Tuesday, December 15, 2015


What with my recent move to a new apt., travel last week to KC, social and work obligations ET CETERA, I'm about two weeks behind...Thus I will not be crafting my hand-made rubber stamp and construction paper Christmas cards this year and sending them out with a dear Madonna-and-child stamp!

I did, last weekend, however, manage to unpack my Christmas decorations. In the course of this splendid task I unearthed, nestled beside a stack of old cards (which I keep, year to year), a tangle of lights, and a several small boxes of vintage bulbs the second page of what had clearly been a two-page essay. I recognized it instantly--a piece by my friend  James Stephen Behrens, a former diocesan priest in NJ and for many years now a Cistercian monk at Holy Spirit Monastery in Conyers, Georgia.

James Stephen is a photographer, a writer, and a close observer: of deer, cobwebs, shadows, stars, people.

I emailed him right away and asked if I could run his essay. It's entitled "Christmas 2014" but it could just as well be called "Christmas is Forever."

Like Mary, he said yes.

Here it is, with my thanks and my joy.

There is a strip mall not far from the monastery.  I was there a week or so before Christmas.  Most of the stores are vacant and have been that way for a long time. The “For Lease” signs in the windows are faded.  I parked the car and walked around a bit.  I looked in a few windows and the views were all pretty much the same – gatherings of dust, empty coffee cups on the floor, dismantled shelves, scraps of paper.  When I walked back to my car I noticed something strange.  All the tall lampposts were decorated for Christmas.  Each one had a variation of a Christmas theme.  Some had big foam Santa Clauses.  Others had silver bells and red and green ribbons, all covered with glitter that sparkled in the sunlight.The big parking lot was almost empty of cars.  I wondered about the decorations.  I suppose that each year they are put up on the lampposts, even if there are no shoppers, no stores, no Christmas music streaming from loudspeakers.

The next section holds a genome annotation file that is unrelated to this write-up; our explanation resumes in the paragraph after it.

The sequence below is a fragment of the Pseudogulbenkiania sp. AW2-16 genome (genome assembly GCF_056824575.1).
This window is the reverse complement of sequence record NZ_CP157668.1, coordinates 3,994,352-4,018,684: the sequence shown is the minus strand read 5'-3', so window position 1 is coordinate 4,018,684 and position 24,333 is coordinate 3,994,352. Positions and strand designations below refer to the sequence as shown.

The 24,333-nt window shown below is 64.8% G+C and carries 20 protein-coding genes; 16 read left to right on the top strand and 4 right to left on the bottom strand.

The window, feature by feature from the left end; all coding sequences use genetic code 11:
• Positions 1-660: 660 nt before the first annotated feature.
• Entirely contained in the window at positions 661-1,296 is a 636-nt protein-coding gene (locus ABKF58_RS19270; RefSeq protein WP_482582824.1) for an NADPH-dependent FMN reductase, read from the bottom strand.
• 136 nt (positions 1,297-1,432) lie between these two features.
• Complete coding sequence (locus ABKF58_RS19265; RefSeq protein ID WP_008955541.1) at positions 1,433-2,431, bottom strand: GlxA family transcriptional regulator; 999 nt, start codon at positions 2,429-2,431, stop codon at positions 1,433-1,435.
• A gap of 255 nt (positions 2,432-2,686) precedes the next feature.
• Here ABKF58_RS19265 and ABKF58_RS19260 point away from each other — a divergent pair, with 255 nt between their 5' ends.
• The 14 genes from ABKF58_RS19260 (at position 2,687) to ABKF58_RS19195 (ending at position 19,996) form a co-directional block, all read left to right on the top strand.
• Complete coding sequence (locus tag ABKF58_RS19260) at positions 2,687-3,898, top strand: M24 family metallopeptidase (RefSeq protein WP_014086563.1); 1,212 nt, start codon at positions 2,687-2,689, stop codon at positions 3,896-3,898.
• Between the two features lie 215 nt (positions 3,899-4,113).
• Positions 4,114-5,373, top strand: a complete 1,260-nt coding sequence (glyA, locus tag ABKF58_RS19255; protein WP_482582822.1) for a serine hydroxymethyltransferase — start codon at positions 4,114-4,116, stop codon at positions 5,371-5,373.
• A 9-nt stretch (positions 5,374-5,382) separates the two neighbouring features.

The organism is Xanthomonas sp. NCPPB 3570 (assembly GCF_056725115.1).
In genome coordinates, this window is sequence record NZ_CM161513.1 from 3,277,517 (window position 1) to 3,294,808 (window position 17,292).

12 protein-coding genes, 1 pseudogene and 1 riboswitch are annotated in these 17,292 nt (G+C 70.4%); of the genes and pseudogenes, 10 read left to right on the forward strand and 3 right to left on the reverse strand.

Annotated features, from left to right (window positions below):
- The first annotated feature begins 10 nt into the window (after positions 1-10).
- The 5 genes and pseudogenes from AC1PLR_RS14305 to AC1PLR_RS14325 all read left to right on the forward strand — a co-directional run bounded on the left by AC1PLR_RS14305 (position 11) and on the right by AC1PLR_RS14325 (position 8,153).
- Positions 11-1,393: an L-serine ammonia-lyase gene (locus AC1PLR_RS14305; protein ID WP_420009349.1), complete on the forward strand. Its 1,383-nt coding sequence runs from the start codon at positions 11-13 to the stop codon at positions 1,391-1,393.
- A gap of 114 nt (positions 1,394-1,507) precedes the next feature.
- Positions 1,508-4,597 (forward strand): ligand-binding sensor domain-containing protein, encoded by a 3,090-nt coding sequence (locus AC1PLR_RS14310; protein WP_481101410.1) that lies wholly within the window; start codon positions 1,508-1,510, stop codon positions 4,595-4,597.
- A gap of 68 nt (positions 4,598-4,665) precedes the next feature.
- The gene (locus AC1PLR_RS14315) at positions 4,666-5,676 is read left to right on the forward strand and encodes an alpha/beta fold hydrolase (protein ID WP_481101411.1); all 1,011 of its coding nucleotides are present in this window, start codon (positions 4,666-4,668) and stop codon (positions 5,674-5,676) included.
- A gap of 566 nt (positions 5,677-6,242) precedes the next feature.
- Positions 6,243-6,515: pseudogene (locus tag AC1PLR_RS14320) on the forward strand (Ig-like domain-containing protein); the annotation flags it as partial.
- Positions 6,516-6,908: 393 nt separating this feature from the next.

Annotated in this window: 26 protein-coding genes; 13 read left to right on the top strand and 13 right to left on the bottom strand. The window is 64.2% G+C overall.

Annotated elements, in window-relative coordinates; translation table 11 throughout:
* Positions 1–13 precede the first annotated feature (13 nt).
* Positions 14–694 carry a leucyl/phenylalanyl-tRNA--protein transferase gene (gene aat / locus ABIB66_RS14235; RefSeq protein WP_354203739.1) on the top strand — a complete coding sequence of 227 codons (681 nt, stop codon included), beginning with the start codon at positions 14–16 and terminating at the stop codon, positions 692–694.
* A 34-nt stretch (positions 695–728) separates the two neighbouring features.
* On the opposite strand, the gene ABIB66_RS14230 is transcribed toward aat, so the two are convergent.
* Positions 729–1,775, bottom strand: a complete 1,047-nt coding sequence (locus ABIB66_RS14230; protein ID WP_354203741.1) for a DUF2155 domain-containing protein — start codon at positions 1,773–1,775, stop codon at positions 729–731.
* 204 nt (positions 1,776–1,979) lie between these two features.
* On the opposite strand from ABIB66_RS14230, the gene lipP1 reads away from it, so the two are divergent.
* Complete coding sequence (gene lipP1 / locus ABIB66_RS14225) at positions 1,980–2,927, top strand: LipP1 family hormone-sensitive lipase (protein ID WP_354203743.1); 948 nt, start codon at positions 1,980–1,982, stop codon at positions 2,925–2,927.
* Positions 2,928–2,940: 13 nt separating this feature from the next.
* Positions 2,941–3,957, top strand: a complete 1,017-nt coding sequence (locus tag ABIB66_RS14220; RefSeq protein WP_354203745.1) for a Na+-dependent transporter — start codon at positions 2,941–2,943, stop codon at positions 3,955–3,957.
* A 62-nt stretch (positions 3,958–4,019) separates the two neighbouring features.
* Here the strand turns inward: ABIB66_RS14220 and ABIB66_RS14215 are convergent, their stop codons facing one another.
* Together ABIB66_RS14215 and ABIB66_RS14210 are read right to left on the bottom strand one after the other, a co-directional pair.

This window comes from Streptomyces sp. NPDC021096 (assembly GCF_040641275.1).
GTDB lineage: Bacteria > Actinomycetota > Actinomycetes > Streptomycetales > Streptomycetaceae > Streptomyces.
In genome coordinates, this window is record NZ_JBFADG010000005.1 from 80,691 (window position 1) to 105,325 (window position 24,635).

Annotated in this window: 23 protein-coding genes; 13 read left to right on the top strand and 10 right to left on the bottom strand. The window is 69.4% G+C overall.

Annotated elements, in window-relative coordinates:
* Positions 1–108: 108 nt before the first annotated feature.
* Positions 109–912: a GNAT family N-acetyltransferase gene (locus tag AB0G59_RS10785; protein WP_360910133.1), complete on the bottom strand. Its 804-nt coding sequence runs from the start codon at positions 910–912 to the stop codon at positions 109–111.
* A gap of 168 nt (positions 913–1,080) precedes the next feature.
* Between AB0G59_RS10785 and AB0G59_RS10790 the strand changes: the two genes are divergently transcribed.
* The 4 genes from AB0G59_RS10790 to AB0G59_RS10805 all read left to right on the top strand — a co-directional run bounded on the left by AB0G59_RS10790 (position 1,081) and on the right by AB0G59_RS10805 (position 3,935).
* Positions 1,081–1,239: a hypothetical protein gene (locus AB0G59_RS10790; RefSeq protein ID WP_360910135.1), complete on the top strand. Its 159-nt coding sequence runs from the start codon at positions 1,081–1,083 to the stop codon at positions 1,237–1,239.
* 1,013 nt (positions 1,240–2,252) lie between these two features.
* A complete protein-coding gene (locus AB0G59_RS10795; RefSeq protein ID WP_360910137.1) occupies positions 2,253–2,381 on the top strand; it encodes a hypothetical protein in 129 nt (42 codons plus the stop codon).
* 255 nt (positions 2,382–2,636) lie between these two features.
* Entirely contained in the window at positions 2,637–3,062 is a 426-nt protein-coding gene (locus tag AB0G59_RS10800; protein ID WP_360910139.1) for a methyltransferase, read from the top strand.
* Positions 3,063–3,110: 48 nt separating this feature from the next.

I suppose that one very important dimension of Christmas thrives on fullness.  I know that there are malls, restaurants, churches, banks and credit card companies that thrive during the Christmas Season.  They promise the best that this Season can bring, with bows and ribbons, discounts galore, deferred payments and Christmas bonuses. But there is another dimension to Christmas that draws near to places that are empty, deserted and in need of the hope that only the meaning of Christmas can bring.  Emptiness gnaws at us, like a hunger that we are incapable of satisfying, of filling, with our own resources.  And yet this expectation rises in the human heart at this time of the year. Maybe a good place to ponder this dimension is an abandoned strip mall, a place off the busy and thriving places of the Christmas map, a place where the only music that can be made is a Christmas carol as it plays on the car radio or goes through one’s mind as the emptiness waits for a fullness that may be a long time in coming.

I am listening to the radio as I am stringing these words along.  Over one-hundred and forty children were killed in an attack on a school by the Taliban.  It happened in the Pakistani city of Peshawar.  It is one of many tragic stories that ride the airwaves along side the carols of good cheer and wondrous gifts to come.  It is hard for me to separate the bad news from the good.  Seen from a place far above us, the earth must look like a beautiful place, a place where city lights twinkle back at the light of the stars and the vast oceans glisten as the tides rise and fall.  The wounds born by its people cannot be seen.  And nothing at all seems to be crippled by the ache of emptiness.  But upon a closer look, the earth and its inhabitants struggle to fill the emptiness that hollows the heart and deadens the mind.